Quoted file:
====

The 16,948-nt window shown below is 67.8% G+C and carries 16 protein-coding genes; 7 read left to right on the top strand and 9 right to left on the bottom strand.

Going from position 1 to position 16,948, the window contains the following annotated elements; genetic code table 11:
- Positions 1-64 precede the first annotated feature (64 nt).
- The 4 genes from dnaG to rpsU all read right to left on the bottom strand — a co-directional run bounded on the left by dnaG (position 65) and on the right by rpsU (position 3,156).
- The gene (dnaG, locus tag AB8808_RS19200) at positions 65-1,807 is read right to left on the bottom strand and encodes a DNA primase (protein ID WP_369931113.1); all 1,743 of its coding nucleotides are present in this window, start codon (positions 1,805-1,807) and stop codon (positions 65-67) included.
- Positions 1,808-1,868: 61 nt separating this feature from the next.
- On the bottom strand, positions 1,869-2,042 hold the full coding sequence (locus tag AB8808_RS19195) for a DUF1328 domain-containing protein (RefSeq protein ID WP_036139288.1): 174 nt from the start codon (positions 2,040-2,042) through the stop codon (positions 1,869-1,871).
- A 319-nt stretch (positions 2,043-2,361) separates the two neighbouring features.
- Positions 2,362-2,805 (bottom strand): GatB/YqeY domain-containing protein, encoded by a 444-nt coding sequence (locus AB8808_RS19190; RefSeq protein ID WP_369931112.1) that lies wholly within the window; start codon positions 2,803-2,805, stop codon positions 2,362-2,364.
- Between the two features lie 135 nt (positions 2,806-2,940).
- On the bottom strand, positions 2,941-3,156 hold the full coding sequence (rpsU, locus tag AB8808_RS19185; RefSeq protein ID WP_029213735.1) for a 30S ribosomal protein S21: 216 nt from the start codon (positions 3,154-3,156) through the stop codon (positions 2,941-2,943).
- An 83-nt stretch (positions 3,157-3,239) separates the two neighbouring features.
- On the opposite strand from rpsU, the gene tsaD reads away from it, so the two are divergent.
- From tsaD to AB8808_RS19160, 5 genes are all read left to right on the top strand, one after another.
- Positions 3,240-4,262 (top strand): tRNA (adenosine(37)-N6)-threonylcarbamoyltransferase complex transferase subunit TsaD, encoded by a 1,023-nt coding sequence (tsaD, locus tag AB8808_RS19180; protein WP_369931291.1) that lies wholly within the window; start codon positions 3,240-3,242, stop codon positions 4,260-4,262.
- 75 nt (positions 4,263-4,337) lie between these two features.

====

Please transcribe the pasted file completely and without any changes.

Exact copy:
The 16,948-nt window shown below is 67.8% G+C and carries 16 protein-coding genes; 7 read left to right on the top strand and 9 right to left on the bottom strand.

Going from position 1 to position 16,948, the window contains the following annotated elements; genetic code table 11:
- Positions 1-64 precede the first annotated feature (64 nt).
- The 4 genes from dnaG to rpsU all read right to left on the bottom strand — a co-directional run bounded on the left by dnaG (position 65) and on the right by rpsU (position 3,156).
- The gene (dnaG, locus tag AB8808_RS19200) at positions 65-1,807 is read right to left on the bottom strand and encodes a DNA primase (protein ID WP_369931113.1); all 1,743 of its coding nucleotides are present in this window, start codon (positions 1,805-1,807) and stop codon (positions 65-67) included.
- Positions 1,808-1,868: 61 nt separating this feature from the next.
- On the bottom strand, positions 1,869-2,042 hold the full coding sequence (locus tag AB8808_RS19195) for a DUF1328 domain-containing protein (RefSeq protein ID WP_036139288.1): 174 nt from the start codon (positions 2,040-2,042) through the stop codon (positions 1,869-1,871).
- A 319-nt stretch (positions 2,043-2,361) separates the two neighbouring features.
- Positions 2,362-2,805 (bottom strand): GatB/YqeY domain-containing protein, encoded by a 444-nt coding sequence (locus AB8808_RS19190; RefSeq protein ID WP_369931112.1) that lies wholly within the window; start codon positions 2,803-2,805, stop codon positions 2,362-2,364.
- Between the two features lie 135 nt (positions 2,806-2,940).
- On the bottom strand, positions 2,941-3,156 hold the full coding sequence (rpsU, locus tag AB8808_RS19185; RefSeq protein ID WP_029213735.1) for a 30S ribosomal protein S21: 216 nt from the start codon (positions 3,154-3,156) through the stop codon (positions 2,941-2,943).
- An 83-nt stretch (positions 3,157-3,239) separates the two neighbouring features.
- On the opposite strand from rpsU, the gene tsaD reads away from it, so the two are divergent.
- From tsaD to AB8808_RS19160, 5 genes are all read left to right on the top strand, one after another.
- Positions 3,240-4,262 (top strand): tRNA (adenosine(37)-N6)-threonylcarbamoyltransferase complex transferase subunit TsaD, encoded by a 1,023-nt coding sequence (tsaD, locus tag AB8808_RS19180; protein WP_369931291.1) that lies wholly within the window; start codon positions 3,240-3,242, stop codon positions 4,260-4,262.
- 75 nt (positions 4,263-4,337) lie between these two features.